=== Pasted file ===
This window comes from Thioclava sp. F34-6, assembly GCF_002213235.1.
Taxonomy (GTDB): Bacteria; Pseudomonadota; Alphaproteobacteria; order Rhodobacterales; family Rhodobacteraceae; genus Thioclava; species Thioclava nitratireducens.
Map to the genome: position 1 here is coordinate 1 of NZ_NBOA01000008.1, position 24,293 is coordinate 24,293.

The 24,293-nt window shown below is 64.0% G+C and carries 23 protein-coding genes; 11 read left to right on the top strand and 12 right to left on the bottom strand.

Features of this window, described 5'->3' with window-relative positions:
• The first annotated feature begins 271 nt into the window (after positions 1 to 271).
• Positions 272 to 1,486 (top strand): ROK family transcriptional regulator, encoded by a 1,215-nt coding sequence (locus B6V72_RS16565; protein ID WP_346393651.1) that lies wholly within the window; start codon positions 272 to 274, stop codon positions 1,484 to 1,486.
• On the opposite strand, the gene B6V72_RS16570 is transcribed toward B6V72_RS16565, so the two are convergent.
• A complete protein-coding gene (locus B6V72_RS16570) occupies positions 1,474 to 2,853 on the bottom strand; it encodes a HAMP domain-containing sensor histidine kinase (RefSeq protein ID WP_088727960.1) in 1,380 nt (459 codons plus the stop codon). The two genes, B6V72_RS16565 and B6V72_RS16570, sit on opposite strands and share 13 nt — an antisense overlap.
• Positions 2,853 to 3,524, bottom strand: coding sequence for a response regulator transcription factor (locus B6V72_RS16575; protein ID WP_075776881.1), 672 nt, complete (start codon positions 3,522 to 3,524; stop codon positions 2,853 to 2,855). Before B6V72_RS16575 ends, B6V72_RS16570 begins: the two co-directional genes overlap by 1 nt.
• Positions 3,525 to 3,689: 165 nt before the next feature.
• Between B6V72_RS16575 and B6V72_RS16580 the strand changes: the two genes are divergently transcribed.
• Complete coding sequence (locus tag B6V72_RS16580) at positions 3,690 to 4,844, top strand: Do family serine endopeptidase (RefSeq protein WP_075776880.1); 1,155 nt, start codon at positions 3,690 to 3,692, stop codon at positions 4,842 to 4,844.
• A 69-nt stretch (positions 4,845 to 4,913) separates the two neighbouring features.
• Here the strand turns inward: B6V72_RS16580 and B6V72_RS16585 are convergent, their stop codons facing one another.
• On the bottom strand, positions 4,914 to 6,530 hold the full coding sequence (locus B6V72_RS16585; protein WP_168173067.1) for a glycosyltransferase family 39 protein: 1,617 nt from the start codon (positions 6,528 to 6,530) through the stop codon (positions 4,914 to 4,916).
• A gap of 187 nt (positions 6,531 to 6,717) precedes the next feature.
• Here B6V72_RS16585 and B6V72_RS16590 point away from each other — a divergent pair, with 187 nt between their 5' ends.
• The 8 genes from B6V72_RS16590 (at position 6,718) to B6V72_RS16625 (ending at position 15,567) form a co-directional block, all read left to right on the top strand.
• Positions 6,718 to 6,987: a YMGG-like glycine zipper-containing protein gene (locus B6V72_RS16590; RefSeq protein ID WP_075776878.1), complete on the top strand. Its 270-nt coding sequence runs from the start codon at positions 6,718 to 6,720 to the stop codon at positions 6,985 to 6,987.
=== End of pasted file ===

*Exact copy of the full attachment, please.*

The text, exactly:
This window comes from Thioclava sp. F34-6, assembly GCF_002213235.1.
Taxonomy (GTDB): Bacteria; Pseudomonadota; Alphaproteobacteria; order Rhodobacterales; family Rhodobacteraceae; genus Thioclava; species Thioclava nitratireducens.
Map to the genome: position 1 here is coordinate 1 of NZ_NBOA01000008.1, position 24,293 is coordinate 24,293.

The 24,293-nt window shown below is 64.0% G+C and carries 23 protein-coding genes; 11 read left to right on the top strand and 12 right to left on the bottom strand.

Features of this window, described 5'->3' with window-relative positions:
• The first annotated feature begins 271 nt into the window (after positions 1 to 271).
• Positions 272 to 1,486 (top strand): ROK family transcriptional regulator, encoded by a 1,215-nt coding sequence (locus B6V72_RS16565; protein ID WP_346393651.1) that lies wholly within the window; start codon positions 272 to 274, stop codon positions 1,484 to 1,486.
• On the opposite strand, the gene B6V72_RS16570 is transcribed toward B6V72_RS16565, so the two are convergent.
• A complete protein-coding gene (locus B6V72_RS16570) occupies positions 1,474 to 2,853 on the bottom strand; it encodes a HAMP domain-containing sensor histidine kinase (RefSeq protein ID WP_088727960.1) in 1,380 nt (459 codons plus the stop codon). The two genes, B6V72_RS16565 and B6V72_RS16570, sit on opposite strands and share 13 nt — an antisense overlap.
• Positions 2,853 to 3,524, bottom strand: coding sequence for a response regulator transcription factor (locus B6V72_RS16575; protein ID WP_075776881.1), 672 nt, complete (start codon positions 3,522 to 3,524; stop codon positions 2,853 to 2,855). Before B6V72_RS16575 ends, B6V72_RS16570 begins: the two co-directional genes overlap by 1 nt.
• Positions 3,525 to 3,689: 165 nt before the next feature.
• Between B6V72_RS16575 and B6V72_RS16580 the strand changes: the two genes are divergently transcribed.
• Complete coding sequence (locus tag B6V72_RS16580) at positions 3,690 to 4,844, top strand: Do family serine endopeptidase (RefSeq protein WP_075776880.1); 1,155 nt, start codon at positions 3,690 to 3,692, stop codon at positions 4,842 to 4,844.
• A 69-nt stretch (positions 4,845 to 4,913) separates the two neighbouring features.
• Here the strand turns inward: B6V72_RS16580 and B6V72_RS16585 are convergent, their stop codons facing one another.
• On the bottom strand, positions 4,914 to 6,530 hold the full coding sequence (locus B6V72_RS16585; protein WP_168173067.1) for a glycosyltransferase family 39 protein: 1,617 nt from the start codon (positions 6,528 to 6,530) through the stop codon (positions 4,914 to 4,916).
• A gap of 187 nt (positions 6,531 to 6,717) precedes the next feature.
• Here B6V72_RS16585 and B6V72_RS16590 point away from each other — a divergent pair, with 187 nt between their 5' ends.
• The 8 genes from B6V72_RS16590 (at position 6,718) to B6V72_RS16625 (ending at position 15,567) form a co-directional block, all read left to right on the top strand.
• Positions 6,718 to 6,987: a YMGG-like glycine zipper-containing protein gene (locus B6V72_RS16590; RefSeq protein ID WP_075776878.1), complete on the top strand. Its 270-nt coding sequence runs from the start codon at positions 6,718 to 6,720 to the stop codon at positions 6,985 to 6,987.